February 21, 2017

Depression in teenagers: artistic expression of their feelings can help them

  • Depression is a complex phenomenon. Many explanations have been given for it. In this article I will study the relationship between feelings and depression in teenagers.
  • It’s commonly believed that the teenage years are characterised by intense and hard-to-control feelings.
  • Teenagers are often seen as problem-makers, unless they obey perfectly the expectations of society.
  • This conflict between society and teenagers’ behaviour and feelings is culture-dependent. It can’t be considered as a psychological trait common to all the cultures of the world.
  • That is, it can’t be considered as an archetypal psychological trait. This means that a conflictual attitude of teenagers with society doesn’t contribute to define human nature which has to be the same all over the world regardless of race, culture, nationality, gender, religion, and so on.
  • Since there is only one humankind, any psychological statement that fails to cross the boundaries of its culture of origin is wrong.
  • It has to be seen if teenagers are problem-makers because of their wrong nature, or because they are so made.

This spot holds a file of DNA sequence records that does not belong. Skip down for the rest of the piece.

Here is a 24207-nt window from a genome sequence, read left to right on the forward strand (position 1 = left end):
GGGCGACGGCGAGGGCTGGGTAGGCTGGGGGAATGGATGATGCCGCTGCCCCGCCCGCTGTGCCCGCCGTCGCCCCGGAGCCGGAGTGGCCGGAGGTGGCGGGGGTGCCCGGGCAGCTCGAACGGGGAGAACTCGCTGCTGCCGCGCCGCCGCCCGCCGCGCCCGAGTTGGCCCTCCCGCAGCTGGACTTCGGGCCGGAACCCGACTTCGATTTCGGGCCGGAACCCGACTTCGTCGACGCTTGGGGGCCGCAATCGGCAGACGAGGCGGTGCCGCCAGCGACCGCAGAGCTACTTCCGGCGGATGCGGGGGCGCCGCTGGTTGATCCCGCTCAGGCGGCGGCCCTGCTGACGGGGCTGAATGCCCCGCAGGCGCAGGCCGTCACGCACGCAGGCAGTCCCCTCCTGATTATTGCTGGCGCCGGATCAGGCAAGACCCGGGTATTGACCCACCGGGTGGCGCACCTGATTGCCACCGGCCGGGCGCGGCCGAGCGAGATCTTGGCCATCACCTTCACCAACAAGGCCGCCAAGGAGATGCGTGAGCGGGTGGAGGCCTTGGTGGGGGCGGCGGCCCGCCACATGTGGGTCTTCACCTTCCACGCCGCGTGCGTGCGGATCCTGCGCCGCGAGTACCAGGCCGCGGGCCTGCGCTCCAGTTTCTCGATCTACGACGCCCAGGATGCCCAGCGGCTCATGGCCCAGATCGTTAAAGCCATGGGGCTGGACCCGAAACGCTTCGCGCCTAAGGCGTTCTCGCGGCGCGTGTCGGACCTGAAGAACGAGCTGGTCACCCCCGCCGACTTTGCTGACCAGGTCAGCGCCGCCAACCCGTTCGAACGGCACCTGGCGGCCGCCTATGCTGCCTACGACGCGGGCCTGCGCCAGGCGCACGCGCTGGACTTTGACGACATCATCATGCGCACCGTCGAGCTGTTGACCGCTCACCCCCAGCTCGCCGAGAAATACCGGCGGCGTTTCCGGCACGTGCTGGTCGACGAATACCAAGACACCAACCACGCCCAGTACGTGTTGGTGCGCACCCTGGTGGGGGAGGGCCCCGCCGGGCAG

Art Therapy 5 cents

Depression and feelings

Depression in teenagers might be caused by the strong pressure put on them to show the socially desirable feelings and repress the ‘bad’ ones.

Teenagers might be problem-makers because they desire to see their authentic feelings accepted instead of judged and moulded to fit an ‘ideal’ model.

One of the main causes of depression is how we think about ourselves. If we have a positive outlook towards ourselves, we are less likely to fall sick from depression.

When concerned about feelings, we have two possible outlooks:

  1. We may consider our authentic feelings, whatever they are, as deserving attention and interest.

  2. We may consider them as being of no value or even just plain wrong and needing replacement with acceptable and desirable ones.

In the case of 2 we will please others by showing acceptable and desirable feelings. The problem with this arises from the fact that those feelings are false. We are required to lie to ourselves. We can call this problem, if you like, “hypocrisy applied to feelings”.

This outlook towards our feelings is a negative belief and may cause depression in teenagers.

How does art help?

That art is a mean to express feelings doesn’t require demonstration or explanation. Poetry, painting, dance, drama are all about feelings. Joy, passion, love, sadness, every human feeling has found its artistic expression.

All these artistic expressions of feelings are subjective. They belong to the artist who produced them. No definite representation of a human feeling can be found, and this is as it has to be.

Art helps exactly because, when we create, we are truly ourselves with no need for being hypocritical about our feelings.

Benefits of art therapy for depressed teenagers

Art therapy for depression in teenagers has many benefits over talk therapy. Let’s highlight a few of them.